When life gives you airline pillows…

4 Apr

…keep them and make yourself some throw cushions!

Back in December Mister Noodle and I undertook an unexpectedly epic journey to make it home to England to spend Christmas with our families and friends. After a four-day journey from Singapore that took in a street market in Frankfurt and a 2am taxi journey across London we had little to show for our European detour other than a rather sorry lilac blanket and two cushions, snaffled from our Malaysian Airlines flight. The moment we knew that our ‘only ten minutes from Heathrow’ flight was actually heading to Frankfurt, Mister Noodle swung into Ray Mears survival mode and started stuffing pillows, blankets, you name it into our luggage in preparation for sleeping on an airport floor. Thankfully Malaysian Airlines came up trumps with a hotel and the pillows were superfluous to requirements. However, after spending 3 days without our luggage but with our free pillows we became rather attached to the spoils of the MH004 flight (never the sign of a good journey when the flight number is indelibly marked on your brain).

These little pillows have sat, unloved and uncovered in our apartment ever since our return to Singapore in January. However, a sudden spurt of ‘we must make the apartment looked inhabited’ before the exciting arrival of some of our nearest and dearest, means that the pillows lie neglected no longer. With the help of some fabric from Spotlight, a sewing machine from the supermarket, and a blissful Sunday morning spent sewing and listening to the iPod, I now have one-of-a-kind throw cushions. Ta da!

Cushions from Malaysia, bear from Vietnam, fabric from Singapore

The home improvements didn’t stop there. There are another 3 larger cushions including the one below (for which I indulged Mister Noodle’s love of Japanese Anime). I have decided this cushion should become a barometer for my mood. Wistful anime lady – it’s safe to enter the apartment.

Who's that lady?

Godzilla-like monster – stay well clear!

The internationally recognised symbol for Noodle on the rampage.

 Mister Noodle, for reference, today we are on wistful anime lady so it’s safe to come home!


Supermarket psychoanalysis sweep

1 Apr

For the past few years back in the UK, Mister Noodle and I liked to try to enliven the tedium of the weekly supermarket shop with a little game. We would eagerly keep an eye out for the seemingly random way other shoppers would deposit unwanted items in the aisles, and try to guess the thought process that went along with their decision to dump. This probably doesn’t make much sense but, using the pictures I have snapped in Singapore below, hopefully I can elaborate. From what I have spotted so far the shoppers of Singapore like to play this game too…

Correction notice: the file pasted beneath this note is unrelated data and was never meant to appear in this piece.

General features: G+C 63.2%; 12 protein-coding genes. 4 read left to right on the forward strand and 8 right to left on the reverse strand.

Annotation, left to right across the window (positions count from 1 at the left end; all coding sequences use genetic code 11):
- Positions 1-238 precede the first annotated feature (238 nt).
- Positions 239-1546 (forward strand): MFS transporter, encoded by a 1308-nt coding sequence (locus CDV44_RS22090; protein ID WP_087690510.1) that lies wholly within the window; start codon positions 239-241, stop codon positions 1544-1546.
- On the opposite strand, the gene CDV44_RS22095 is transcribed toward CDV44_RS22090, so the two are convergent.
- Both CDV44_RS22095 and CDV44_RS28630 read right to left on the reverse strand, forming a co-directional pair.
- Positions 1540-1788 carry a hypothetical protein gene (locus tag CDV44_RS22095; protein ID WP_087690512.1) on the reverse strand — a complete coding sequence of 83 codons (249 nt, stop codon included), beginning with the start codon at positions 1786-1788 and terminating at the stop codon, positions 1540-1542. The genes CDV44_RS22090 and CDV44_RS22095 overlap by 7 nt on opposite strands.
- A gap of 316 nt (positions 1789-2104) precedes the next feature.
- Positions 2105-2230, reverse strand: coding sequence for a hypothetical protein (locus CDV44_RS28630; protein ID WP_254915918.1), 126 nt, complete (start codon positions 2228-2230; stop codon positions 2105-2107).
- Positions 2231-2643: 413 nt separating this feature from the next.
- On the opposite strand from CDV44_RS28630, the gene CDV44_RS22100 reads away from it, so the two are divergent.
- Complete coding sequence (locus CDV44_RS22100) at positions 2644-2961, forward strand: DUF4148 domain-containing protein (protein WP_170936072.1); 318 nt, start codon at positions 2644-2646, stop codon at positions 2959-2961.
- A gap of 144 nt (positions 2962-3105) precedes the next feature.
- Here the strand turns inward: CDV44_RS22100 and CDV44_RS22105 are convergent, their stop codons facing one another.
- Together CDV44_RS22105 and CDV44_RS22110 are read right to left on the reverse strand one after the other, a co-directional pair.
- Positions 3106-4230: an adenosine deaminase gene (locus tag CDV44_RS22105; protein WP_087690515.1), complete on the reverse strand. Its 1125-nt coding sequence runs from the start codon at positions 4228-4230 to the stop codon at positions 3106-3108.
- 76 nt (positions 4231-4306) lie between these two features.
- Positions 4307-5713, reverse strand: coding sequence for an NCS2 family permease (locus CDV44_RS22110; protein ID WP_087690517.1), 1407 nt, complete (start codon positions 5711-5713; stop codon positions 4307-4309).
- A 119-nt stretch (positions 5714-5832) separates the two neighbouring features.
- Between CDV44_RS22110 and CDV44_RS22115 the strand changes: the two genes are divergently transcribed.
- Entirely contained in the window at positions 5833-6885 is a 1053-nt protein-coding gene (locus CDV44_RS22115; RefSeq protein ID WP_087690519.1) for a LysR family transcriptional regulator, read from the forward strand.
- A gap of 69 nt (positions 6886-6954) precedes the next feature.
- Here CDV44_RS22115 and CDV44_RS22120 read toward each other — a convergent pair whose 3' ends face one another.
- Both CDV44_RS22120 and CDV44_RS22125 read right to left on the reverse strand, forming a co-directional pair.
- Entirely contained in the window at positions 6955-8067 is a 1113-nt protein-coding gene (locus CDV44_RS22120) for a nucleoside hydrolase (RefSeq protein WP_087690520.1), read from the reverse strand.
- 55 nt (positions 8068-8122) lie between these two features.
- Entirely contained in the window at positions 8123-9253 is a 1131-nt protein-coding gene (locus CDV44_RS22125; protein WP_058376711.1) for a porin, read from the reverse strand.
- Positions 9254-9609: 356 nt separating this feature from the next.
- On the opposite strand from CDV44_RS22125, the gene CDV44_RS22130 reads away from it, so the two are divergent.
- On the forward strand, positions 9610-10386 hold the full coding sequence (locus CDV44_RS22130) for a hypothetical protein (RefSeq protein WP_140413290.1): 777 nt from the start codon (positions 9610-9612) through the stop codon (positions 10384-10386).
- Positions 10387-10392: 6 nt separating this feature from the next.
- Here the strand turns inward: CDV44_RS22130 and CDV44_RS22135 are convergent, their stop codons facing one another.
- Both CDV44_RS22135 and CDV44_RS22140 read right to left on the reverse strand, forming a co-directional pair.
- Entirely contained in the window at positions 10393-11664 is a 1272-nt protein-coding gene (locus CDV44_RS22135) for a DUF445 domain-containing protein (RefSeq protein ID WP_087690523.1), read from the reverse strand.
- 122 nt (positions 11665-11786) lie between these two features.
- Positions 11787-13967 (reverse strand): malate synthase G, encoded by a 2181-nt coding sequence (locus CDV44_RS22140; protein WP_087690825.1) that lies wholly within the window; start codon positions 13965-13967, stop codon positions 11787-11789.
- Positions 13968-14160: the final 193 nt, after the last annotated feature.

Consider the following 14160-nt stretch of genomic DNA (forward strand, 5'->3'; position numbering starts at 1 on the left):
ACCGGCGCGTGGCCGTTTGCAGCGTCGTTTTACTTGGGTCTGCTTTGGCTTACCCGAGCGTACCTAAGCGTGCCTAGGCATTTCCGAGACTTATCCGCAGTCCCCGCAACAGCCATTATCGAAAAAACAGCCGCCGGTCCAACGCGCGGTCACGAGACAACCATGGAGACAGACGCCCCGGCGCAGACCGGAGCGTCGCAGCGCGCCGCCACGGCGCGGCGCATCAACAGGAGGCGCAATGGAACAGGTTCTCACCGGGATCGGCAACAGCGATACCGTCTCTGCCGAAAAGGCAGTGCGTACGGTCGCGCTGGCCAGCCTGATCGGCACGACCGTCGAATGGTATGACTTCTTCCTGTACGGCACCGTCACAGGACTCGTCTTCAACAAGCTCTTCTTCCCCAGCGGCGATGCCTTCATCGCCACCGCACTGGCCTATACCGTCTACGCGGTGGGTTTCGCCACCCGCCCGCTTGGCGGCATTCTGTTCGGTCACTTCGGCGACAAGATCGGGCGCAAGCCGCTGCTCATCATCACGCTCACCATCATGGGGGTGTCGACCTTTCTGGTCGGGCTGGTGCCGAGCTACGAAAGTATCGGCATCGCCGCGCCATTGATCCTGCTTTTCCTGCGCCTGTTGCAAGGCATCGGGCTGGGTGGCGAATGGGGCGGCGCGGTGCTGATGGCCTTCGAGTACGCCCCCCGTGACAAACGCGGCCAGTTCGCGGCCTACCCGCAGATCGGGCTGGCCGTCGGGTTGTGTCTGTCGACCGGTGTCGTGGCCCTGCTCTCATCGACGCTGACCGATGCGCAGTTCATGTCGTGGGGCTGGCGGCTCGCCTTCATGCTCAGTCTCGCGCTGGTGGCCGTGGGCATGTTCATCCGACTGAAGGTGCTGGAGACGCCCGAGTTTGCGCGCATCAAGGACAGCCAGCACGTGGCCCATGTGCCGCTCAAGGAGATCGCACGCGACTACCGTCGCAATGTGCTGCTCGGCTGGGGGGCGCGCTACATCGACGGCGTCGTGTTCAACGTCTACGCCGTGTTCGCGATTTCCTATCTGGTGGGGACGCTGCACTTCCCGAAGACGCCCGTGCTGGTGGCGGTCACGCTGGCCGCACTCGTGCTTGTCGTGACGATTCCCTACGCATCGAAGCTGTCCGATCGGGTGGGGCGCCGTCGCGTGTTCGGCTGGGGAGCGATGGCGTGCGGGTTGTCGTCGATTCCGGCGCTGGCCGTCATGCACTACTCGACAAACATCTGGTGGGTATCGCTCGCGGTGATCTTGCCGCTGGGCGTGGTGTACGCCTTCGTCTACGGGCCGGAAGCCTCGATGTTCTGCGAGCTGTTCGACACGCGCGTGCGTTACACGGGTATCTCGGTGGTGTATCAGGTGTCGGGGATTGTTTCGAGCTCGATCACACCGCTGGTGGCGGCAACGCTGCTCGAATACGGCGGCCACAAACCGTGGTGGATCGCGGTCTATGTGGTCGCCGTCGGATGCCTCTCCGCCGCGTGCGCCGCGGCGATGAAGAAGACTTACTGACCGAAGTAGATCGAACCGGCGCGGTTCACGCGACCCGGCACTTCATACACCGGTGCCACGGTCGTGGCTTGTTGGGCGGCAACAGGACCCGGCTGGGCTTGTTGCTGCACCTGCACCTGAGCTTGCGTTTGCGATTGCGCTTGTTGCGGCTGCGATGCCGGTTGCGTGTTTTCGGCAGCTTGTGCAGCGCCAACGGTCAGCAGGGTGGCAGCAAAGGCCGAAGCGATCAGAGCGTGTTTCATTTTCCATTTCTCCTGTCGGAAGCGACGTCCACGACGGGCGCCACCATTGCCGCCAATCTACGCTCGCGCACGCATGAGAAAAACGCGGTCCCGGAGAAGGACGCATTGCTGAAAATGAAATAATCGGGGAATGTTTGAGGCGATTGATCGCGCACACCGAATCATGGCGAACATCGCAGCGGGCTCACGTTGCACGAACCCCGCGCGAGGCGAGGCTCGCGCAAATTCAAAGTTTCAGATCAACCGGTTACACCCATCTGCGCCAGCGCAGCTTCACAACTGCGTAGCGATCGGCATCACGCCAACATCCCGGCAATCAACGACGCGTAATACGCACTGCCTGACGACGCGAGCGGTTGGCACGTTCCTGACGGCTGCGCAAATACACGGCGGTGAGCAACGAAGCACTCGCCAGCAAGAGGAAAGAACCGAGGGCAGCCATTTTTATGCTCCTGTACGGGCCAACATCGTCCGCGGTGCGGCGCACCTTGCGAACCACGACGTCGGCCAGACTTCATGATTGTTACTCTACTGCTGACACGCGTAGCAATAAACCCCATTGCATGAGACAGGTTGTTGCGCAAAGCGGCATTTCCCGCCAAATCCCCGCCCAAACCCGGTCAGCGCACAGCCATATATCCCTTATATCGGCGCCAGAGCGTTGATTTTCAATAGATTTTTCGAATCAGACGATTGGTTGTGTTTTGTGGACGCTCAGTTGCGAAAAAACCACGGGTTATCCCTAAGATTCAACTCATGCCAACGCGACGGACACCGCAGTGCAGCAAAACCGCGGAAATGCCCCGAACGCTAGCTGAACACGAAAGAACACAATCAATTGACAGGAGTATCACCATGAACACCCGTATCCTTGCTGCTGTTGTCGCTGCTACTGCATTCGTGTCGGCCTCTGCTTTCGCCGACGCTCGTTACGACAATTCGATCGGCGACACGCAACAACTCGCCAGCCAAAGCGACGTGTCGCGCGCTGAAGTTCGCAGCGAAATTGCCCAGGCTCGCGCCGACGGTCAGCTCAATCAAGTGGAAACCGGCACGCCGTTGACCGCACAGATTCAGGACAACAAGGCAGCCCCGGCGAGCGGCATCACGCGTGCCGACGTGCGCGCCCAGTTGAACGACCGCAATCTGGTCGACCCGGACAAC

First up, a little something I spotted in Daiso. I love Daiso – it is a Japanese  store that sells a myriad of household items all for the princely sum of $2. Whilst browsing the shelves the other day I noticed the rack above. The display was given over to foot care products but slap bang in the middle someone had left a cheese grater. Yes, a course, rasping, metal cheese grater. Had the shopper originally picked up the cheese grater to use on their feet? The decision to dump the item, presumably in favour of a less abrasive product that is actually designed for the purpose of foot care, would suggest so. I took the picture and my feet hobbled away in pseud0-sympathy!

My most recent supermarket psycho-analysis was of a dumping decision many people may relate to at the end of a hard week’s work. Nice, healthy refreshing glass of milk? No, stuff it, I’ll go for the box of 1970s wine instead! It comes with glasses and everything.

So, on that note, grab the Mateus and have a good weekend everybody!

You’ve got (expat) mail!

1 Mar

Every so often an article will appear in the media bemoaning the death of the handwritten, posted letter, at the hands of the evil interweb. However, one of the joys of being an expat is an increase in lovely letters. Along with the usual utility and phone bills, we now receive in the post little cards and parcels from back home that, along with the Skyping and the emailing, make the 7,000 miles shrink that little bit more.

My lovely Auntie Mad, for example, has sent us a postcard or note to mark every 24th of the month ever since we got married on that day last July. There have been postcards of our beloved Suffolk and even a card written and signed whilst we all mucked in and stuffed the turkey on Christmas Eve. Mister Noodle’s mum has sent articles including one from a national UK paper about Mister N’s favourite real ale pub (The Fat Cat, Ipswich*) which was slightly to Mister N’s horror as he feared national media exposure may mean he will never get a seat again in the already quite ‘cosy’ establishment.

Anyway, I got home from work this afternoon to find a parcel from my mum that, alongside the required contact lens prescription, included a selection of articles from Sunday supplements. Whilst Mister N. can download the main papers to his whizzy Kindle, the magazines remain beyond our sticky little noodley grasps so are also a welcome sight.

A little light reading

I particularly love the fact that my mum makes clear where she has sent an incomplete article that backs on to the ones she has meant to send. I think the big crosses look like parental censorship although I know this isn’t her intention. So, this week, whilst I shall be reading about David Hockney and Sebastian Faulks’ views of characters in fiction I will NOT be reading about American feminism.

Censorship Mum-style

*For anyone looking for really good ale, homemade scotch eggs and the occasional Tractor Boy with a 6ft pitch fork propping up the bar it is the place to go (just don’t tell anyone else).

An unexpected brush with art

15 Feb

My last few journeys back from work have been a little fraught. Massive storms seem to find 4.30pm a particularly good time to start raging and have invariably left me sodden and a little shaken. Friday’s episode was so bad that, after dodging lightning with a very flimsy umbrella on an overpass,  I ran in, lunged for my eyemask and buried myself under the covers.*